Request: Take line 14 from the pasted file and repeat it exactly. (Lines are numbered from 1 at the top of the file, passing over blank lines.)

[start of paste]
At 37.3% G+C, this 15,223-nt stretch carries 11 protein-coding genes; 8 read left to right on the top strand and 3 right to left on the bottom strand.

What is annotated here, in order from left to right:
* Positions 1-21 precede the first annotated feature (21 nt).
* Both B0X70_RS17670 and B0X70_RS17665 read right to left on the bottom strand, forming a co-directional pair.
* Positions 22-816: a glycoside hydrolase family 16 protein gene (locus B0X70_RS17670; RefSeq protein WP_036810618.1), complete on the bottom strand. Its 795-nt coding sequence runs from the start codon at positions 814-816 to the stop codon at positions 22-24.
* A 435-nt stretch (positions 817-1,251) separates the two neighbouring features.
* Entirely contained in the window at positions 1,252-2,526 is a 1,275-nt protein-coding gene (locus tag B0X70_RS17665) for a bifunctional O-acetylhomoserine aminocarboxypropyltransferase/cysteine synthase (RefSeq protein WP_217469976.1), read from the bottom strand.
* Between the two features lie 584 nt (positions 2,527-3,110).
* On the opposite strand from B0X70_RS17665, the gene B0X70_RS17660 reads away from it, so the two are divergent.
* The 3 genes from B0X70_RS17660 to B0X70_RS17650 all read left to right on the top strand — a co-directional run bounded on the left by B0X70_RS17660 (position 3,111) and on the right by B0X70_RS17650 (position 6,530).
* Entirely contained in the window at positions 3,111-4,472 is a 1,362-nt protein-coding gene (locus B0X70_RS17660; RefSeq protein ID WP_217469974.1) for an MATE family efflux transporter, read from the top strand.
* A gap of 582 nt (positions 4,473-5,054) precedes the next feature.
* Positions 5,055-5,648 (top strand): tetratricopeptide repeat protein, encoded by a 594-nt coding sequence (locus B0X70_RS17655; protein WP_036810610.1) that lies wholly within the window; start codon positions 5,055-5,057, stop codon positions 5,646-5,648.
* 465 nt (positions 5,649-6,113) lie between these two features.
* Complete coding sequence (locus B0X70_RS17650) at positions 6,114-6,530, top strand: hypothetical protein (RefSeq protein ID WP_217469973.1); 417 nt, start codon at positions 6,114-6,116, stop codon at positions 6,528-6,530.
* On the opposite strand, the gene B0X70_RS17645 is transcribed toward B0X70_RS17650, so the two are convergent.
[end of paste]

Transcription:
* 465 nt (positions 5,649-6,113) lie between these two features.